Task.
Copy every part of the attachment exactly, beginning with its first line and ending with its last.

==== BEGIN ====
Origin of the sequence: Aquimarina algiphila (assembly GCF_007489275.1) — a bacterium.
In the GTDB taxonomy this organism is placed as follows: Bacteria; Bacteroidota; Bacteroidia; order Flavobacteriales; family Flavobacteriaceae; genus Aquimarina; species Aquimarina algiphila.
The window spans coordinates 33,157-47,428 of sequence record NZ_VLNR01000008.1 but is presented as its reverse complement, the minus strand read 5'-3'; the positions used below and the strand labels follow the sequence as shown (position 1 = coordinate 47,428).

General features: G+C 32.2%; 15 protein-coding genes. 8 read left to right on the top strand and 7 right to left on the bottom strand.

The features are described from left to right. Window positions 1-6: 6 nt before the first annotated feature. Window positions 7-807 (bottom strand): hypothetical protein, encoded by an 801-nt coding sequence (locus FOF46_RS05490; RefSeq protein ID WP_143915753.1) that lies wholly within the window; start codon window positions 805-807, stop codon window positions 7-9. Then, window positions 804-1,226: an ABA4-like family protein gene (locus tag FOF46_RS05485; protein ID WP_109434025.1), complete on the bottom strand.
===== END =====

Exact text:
Origin of the sequence: Aquimarina algiphila (assembly GCF_007489275.1) — a bacterium.
In the GTDB taxonomy this organism is placed as follows: Bacteria; Bacteroidota; Bacteroidia; order Flavobacteriales; family Flavobacteriaceae; genus Aquimarina; species Aquimarina algiphila.
The window spans coordinates 33,157-47,428 of sequence record NZ_VLNR01000008.1 but is presented as its reverse complement, the minus strand read 5'-3'; the positions used below and the strand labels follow the sequence as shown (position 1 = coordinate 47,428).

General features: G+C 32.2%; 15 protein-coding genes. 8 read left to right on the top strand and 7 right to left on the bottom strand.

The features are described from left to right. Window positions 1-6: 6 nt before the first annotated feature. Window positions 7-807 (bottom strand): hypothetical protein, encoded by an 801-nt coding sequence (locus FOF46_RS05490; RefSeq protein ID WP_143915753.1) that lies wholly within the window; start codon window positions 805-807, stop codon window positions 7-9. Then, window positions 804-1,226: an ABA4-like family protein gene (locus tag FOF46_RS05485; protein ID WP_109434025.1), complete on the bottom strand.